In short – we think so! Read on to find out why…

What makes a good link?

A good link has remained the same since SEO began; the only thing that’s really changed is Google’s detection and severity of actions taken.

“A truly Organic link is one that has not in any way been requested by the site owners, partners or appointed agencies.”

Earning Links, the right way

The only way to earn a link is to create something “remarkable”. Remarkable can come in many forms:

Press Releases 

Used in the right way these will yield links where they’re deserved. Don’t ask or embed them. Journalists should be approached directly – don’t rely on news wires or distribution services as they rarely yield good results.

Penalties

Google’s ability to both automatically discount unnatural links and to manually penalise sites has significantly improved over the last 5 years. The severity of penalties has also improved to better reflect the level of foul play.

It is possible to get both “Partial” and “Site Wide” penalties for artificially inflating PageRank.

Do negative SEO campaigns work?

Yes – we’ve seen an example in 2017 of a full-blown negative SEO campaign negatively impacting a site’s organic visibility.

Tools & Link Sources

We use a variety of tools in order to get an accurate picture of a site’s link profile. These services use their own crawlers to scrape the internet and build a comprehensive link index of every webpage they can find and where they link to.

Majestic

Majestic remains our favourite source of data for link profile. When doing a deep dive it’s well worth exporting both historic and fresh indexes as often there will be some discrepancies between the two. For normal monthly updates, the fresh index will typically suffice as you only want the latest links.

Ahrefs

We also make use of Ahrefs who has the same model as Majestic – Ahrefs crawls the internet building its own link index then sells this data. We export this, along with Majestic’s data, minimising gaps in between.

Google Search Console

The final source of links we use is Google themselves via Google Search Console. Google claims to show a site’s latest and most important links via this tool, though presently the quantity of data is very limited. This makes Majestic and Ahrefs essential to carry out a link audit.

Kerboo

Kerboo brings all the data discussed above into a single platform where all of the data is re-crawled to check its validity (the web is a fast changing place).

Kerboo then shapes all the data by hostname (domain) so it can be reviewed. There are a number of alternative tools that do the same.

Investigating a Link Profile

Once you have got to the point of having all the data setup and ready for review, it’s a case of reviewing each domain and determining whether a site is spam or legitimate. At Bronco this would be carried out by an experienced consultant who can very quickly determine whether a site should be disavowed (discounted from Google) or kept as part of the link profile that’s contributing to your site’s rankings.

Some examples of what would typically be disavowed:

fig 1. Spam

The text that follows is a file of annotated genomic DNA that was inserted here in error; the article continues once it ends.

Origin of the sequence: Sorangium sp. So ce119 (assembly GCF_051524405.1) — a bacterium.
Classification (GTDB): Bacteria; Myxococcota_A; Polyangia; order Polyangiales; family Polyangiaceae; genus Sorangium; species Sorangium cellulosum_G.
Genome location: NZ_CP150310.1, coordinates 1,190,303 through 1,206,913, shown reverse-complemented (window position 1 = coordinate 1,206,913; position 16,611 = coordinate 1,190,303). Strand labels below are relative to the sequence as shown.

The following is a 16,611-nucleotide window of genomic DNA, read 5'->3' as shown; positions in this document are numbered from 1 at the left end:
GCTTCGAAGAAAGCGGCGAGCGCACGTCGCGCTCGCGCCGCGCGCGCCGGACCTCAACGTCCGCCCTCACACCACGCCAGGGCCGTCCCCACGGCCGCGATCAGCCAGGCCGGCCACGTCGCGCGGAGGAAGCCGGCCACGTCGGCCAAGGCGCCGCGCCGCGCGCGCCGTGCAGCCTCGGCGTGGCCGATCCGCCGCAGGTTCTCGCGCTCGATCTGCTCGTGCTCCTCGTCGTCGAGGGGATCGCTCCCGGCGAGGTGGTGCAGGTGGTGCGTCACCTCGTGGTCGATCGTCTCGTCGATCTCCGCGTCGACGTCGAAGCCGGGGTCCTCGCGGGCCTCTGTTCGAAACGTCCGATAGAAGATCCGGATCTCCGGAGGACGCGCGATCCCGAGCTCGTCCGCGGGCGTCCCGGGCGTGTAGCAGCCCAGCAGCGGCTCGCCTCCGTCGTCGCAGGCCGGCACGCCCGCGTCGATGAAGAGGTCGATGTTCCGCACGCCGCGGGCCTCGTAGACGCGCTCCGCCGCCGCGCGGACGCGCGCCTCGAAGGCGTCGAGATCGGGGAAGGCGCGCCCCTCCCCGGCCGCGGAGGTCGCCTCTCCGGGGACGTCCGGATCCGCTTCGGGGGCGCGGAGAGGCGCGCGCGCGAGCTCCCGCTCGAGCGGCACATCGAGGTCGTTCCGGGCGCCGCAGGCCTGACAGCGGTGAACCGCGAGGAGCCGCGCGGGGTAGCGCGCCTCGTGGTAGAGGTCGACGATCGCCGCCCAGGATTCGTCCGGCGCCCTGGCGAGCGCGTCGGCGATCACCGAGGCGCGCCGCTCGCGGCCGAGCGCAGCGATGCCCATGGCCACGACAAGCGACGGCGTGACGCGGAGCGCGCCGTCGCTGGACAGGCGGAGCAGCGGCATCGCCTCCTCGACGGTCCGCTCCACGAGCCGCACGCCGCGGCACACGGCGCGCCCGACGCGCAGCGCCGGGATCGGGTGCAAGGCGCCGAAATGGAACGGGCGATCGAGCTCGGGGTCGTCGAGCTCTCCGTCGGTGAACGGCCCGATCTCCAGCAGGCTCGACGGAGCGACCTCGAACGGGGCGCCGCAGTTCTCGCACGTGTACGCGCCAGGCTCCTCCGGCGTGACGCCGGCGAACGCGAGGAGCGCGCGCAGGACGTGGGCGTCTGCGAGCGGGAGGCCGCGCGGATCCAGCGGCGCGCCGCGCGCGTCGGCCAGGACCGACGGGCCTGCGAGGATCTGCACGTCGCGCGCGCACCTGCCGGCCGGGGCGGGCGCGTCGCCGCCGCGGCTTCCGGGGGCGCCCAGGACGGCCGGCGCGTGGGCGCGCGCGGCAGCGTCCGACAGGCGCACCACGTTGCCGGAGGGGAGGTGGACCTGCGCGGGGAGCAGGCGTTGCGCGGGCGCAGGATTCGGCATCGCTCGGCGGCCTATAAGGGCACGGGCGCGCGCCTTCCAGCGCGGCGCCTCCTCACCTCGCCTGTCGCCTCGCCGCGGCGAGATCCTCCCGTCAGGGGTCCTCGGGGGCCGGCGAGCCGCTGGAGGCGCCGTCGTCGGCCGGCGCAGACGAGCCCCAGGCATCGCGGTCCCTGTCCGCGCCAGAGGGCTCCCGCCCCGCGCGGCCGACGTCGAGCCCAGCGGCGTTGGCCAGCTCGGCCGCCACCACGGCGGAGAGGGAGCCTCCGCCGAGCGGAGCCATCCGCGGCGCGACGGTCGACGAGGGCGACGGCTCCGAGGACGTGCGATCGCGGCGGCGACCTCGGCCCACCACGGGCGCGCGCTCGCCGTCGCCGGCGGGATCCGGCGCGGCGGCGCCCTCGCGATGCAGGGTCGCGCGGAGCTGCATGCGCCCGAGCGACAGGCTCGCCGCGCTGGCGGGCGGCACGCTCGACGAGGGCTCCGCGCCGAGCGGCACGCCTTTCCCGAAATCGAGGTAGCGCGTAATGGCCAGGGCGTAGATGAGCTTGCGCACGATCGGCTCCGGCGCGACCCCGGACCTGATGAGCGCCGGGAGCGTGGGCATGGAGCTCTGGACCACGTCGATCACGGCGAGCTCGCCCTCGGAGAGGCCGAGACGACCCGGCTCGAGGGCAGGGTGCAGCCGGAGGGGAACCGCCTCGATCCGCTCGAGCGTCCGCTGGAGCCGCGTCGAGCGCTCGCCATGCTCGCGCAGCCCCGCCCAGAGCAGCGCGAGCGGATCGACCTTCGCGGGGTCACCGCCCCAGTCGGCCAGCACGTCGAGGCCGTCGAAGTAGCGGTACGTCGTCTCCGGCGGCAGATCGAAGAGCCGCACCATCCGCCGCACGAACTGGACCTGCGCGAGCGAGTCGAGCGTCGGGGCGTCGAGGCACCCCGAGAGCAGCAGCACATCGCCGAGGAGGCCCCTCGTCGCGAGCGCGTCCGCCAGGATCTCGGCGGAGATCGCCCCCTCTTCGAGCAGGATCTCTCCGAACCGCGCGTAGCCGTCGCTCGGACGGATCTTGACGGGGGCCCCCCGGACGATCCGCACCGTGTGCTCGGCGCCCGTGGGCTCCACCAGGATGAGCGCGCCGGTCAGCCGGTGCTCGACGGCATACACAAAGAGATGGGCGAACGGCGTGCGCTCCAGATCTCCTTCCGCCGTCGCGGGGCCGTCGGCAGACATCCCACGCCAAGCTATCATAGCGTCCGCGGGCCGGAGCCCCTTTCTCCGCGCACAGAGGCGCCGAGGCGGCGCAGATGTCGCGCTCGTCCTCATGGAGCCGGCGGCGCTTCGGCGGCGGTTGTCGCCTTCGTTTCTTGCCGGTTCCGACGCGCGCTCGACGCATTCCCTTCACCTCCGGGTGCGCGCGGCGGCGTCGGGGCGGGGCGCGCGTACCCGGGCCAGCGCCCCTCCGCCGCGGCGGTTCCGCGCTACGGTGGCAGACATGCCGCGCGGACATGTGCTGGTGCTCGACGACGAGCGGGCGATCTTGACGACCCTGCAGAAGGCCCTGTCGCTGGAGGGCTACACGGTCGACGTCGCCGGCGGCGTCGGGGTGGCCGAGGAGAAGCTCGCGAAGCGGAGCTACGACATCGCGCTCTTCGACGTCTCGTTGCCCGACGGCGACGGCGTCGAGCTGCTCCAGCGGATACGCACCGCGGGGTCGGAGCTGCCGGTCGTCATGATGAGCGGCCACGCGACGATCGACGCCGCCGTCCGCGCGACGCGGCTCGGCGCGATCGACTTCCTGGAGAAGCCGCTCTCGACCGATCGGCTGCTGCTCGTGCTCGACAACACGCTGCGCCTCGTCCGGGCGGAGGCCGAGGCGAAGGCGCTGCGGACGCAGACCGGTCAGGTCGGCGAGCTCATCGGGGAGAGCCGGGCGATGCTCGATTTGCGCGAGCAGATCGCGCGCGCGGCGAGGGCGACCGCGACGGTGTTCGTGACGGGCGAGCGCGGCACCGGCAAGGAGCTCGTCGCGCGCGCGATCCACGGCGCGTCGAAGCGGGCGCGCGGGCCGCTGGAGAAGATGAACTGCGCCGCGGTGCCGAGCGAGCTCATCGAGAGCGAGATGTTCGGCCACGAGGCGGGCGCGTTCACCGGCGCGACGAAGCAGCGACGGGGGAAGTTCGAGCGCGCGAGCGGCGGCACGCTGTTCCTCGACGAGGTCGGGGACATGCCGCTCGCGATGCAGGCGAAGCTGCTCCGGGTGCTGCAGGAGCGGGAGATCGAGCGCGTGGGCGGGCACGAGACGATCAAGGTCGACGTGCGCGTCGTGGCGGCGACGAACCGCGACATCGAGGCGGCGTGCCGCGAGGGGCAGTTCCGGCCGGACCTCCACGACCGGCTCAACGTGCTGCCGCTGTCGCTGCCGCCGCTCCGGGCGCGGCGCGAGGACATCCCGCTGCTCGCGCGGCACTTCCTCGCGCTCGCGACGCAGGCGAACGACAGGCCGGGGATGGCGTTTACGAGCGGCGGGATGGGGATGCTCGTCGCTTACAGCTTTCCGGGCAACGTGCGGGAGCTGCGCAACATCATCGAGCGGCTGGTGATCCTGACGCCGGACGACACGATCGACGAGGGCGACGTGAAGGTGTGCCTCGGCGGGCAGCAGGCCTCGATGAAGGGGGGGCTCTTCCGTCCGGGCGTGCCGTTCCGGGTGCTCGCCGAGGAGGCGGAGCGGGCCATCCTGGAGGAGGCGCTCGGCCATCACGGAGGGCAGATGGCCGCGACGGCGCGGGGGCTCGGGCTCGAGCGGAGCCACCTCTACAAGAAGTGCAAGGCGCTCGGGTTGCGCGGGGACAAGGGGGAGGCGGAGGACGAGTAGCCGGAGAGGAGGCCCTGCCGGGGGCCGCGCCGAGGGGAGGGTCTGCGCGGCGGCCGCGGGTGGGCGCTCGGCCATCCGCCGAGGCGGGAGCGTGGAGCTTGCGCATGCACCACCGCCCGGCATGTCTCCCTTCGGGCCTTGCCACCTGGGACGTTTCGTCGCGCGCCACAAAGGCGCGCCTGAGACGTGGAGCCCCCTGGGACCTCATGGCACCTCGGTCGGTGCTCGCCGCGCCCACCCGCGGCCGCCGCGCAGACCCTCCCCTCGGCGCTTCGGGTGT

In this example, the site has been attacked with various porn anchor text links into its main landing pages. The safest way to maintain rankings in this circumstance is to disavow all links that may have been generated by the attack. This is typically rare.

fig 2. Low quality directories

Often, we see low-quality directories – sometimes via historic activity that the client has engaged in; other times they end up in a directory database which is distributed all over the place. It is then a case of actively monitoring and preventing these from negatively impacting the site’s performance.

However it is important to remember that not every web directory is low-quality. We would have no issue paying for Best of The Web to review sites we look after, for consideration in the directory.

In terms of deciding whether a directory is low or high quality – it’s a case of common sense. For example the directory highlighted above is called www.dofollow-links.co.uk which immediately suggests the directory has been created to funnel PageRank into sites.

On top of that, it’s a UK domain, linking to mainly Australian sites demonstrating little editorial control over the site’s content.

fig 3. Paid posts

Anything with a label – whether in an image or as plain text, with a followed link is immediately exposing you or your client to a penalty if manually reviewed. These should just be disavowed without question. Why? If your site is every manually reviewed by a Google Search Analyst, you will get penalised for manipulating PageRank.

Conclusion

We actively recommend monitoring your link profile quarterly or monthly depending on the size of the site.

There are many other types of links you should look to disavow. This blog post covers the most common circumstances in which we would look to disavow links to safeguard your rankings.

Paid Posts continue to positively influence rankings – so if that is part of your strategy, have a risk management plan in place so you can quickly react should the worst happen.

Below are a number of links of useful resources for further reading:

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